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New Yorker Festival

The New Yorker Festival
April 29, 2000

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And now we take a brief pause for a literary quiz. What do authors Susan Faludi, Frank McCourt, and John Updike have in common? Joining us with the answer is Michelle Kholos with details on this week's Culture Watch. O.K. Michelle, Susan Faludi, feminist author . . .

Michelle: "Of the books Backlash and most recently, Stiffed: The Betrayal of the American Man. You know, the one about how men are at the mercy of a cultural-imposed masculinity that destroys any chance at happiness."

Rudy: "Right. I keep meaning to read that. O.K., so Frank McCourt. He, of course wrote the Pulitzer prize-winning memoir Angela's Ashes."

Michelle: "Correct, now add John Updike and what do they have in common?"

Rudy: "Got me."

Michelle: "They've all written great books that first premiered in bits and pieces in The New Yorker magazine, which just so happens to have a 75th Anniversary coming up, and it's celebrating with The New Yorker Festival from May 5th to May 7th."

Rudy: "Of course. So, how do New Yorkers celebrate the New Yorker?"

Michelle: "Well, for starters, there'll be fiction readings by authors like Annie Proulx, Tobias Wolf and Jeannette Winterson, some panel discussions like one called, "Is Big Business Bad for the Internet?" There's also an architectural tour of the 15 buildings that changed New York city. And of course you can't talk about The New Yorker without addressing the magazine's humor, so there'll be a retrospective on 75 years of New Yorker humor."

Rudy: "Speaking of which, I hear there's a new book out about The New Yorker cartoons."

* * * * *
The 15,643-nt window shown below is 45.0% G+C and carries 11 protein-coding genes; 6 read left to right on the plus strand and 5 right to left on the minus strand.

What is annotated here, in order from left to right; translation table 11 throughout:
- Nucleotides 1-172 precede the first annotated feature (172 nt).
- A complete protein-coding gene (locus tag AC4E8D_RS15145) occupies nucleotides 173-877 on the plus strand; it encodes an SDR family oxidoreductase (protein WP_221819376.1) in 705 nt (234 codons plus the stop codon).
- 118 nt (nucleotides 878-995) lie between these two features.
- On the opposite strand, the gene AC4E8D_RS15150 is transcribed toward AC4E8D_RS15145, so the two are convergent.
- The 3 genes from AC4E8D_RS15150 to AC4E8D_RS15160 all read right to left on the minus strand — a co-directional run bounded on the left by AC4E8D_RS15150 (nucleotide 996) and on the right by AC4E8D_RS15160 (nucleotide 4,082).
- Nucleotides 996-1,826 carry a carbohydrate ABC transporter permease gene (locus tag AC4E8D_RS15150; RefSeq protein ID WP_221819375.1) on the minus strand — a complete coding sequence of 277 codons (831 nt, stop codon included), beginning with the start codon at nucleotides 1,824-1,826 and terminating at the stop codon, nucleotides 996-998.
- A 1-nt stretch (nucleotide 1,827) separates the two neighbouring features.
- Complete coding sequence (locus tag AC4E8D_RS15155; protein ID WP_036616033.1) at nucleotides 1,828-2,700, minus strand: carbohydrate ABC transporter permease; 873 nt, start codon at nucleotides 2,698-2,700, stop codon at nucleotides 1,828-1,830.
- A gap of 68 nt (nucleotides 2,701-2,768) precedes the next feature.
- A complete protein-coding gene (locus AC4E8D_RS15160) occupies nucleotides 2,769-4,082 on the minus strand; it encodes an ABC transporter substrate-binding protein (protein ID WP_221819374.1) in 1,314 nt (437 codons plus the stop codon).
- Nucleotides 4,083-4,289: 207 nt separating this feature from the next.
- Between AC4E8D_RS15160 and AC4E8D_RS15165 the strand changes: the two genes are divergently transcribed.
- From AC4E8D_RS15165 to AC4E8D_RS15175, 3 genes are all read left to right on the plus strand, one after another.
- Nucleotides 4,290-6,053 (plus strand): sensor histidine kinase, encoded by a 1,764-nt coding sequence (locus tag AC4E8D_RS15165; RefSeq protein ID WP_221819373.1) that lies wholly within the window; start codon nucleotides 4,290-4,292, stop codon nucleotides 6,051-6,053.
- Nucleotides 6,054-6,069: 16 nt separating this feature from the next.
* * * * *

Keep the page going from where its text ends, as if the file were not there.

Michelle: "Yes, it's called Defining New Yorker Humor, and what it does is it dissects the magazine's irreverent cartoons and witty punch lines. It focuses on the first five years, from 1925 to 1930, when new talents like James Thurber were cutting their teeth. There was this misperception that New Yorker humor came from a small clique of writers and cartoonists, but actually there were hundreds of people who contributed. It was pretty open to new talent."

Rudy: "That 'insider-ness' was probably because of all those in-jokes about New York, Paris, the theater, fashion..."

Michelle: "Right, not so far from today's image, really. Actually there's this guy named Robert Callahan, who teaches English Literature at Temple University and he's got a website that criticizes what he thinks is the decadent consumerism of the magazine."

Rudy: "Bet that's not on the agenda for a panel discussion!"

Michelle: "Right."

Rudy: "So, how do I get a ticket to celebrate the 75th Anniversary of The New Yorker?"

Michelle: "Unfortunately, a lot of the panels and discussions are pretty much sold out. People jumped on this one awhile ago. But check out these links and see what you can do. That's this week's Culture Watch."


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